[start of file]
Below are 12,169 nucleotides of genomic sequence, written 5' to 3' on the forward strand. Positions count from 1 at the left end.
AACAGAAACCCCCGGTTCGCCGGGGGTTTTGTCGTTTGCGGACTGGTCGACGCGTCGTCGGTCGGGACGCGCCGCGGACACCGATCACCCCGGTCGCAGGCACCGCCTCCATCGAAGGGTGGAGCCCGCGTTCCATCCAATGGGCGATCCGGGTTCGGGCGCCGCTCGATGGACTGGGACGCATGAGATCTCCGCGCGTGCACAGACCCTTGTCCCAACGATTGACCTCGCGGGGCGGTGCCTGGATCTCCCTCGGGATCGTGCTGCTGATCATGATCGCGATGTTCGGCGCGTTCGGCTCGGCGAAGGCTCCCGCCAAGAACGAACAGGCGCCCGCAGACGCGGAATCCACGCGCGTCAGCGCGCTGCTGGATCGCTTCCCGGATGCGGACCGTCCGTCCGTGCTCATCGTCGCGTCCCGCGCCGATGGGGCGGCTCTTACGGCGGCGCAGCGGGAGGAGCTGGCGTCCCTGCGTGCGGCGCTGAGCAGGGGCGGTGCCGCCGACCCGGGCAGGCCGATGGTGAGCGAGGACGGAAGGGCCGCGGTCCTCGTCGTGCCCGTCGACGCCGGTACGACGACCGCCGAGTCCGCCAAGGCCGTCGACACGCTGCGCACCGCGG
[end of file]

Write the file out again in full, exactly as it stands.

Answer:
Below are 12,169 nucleotides of genomic sequence, written 5' to 3' on the forward strand. Positions count from 1 at the left end.
AACAGAAACCCCCGGTTCGCCGGGGGTTTTGTCGTTTGCGGACTGGTCGACGCGTCGTCGGTCGGGACGCGCCGCGGACACCGATCACCCCGGTCGCAGGCACCGCCTCCATCGAAGGGTGGAGCCCGCGTTCCATCCAATGGGCGATCCGGGTTCGGGCGCCGCTCGATGGACTGGGACGCATGAGATCTCCGCGCGTGCACAGACCCTTGTCCCAACGATTGACCTCGCGGGGCGGTGCCTGGATCTCCCTCGGGATCGTGCTGCTGATCATGATCGCGATGTTCGGCGCGTTCGGCTCGGCGAAGGCTCCCGCCAAGAACGAACAGGCGCCCGCAGACGCGGAATCCACGCGCGTCAGCGCGCTGCTGGATCGCTTCCCGGATGCGGACCGTCCGTCCGTGCTCATCGTCGCGTCCCGCGCCGATGGGGCGGCTCTTACGGCGGCGCAGCGGGAGGAGCTGGCGTCCCTGCGTGCGGCGCTGAGCAGGGGCGGTGCCGCCGACCCGGGCAGGCCGATGGTGAGCGAGGACGGAAGGGCCGCGGTCCTCGTCGTGCCCGTCGACGCCGGTACGACGACCGCCGAGTCCGCCAAGGCCGTCGACACGCTGCGCACCGCGG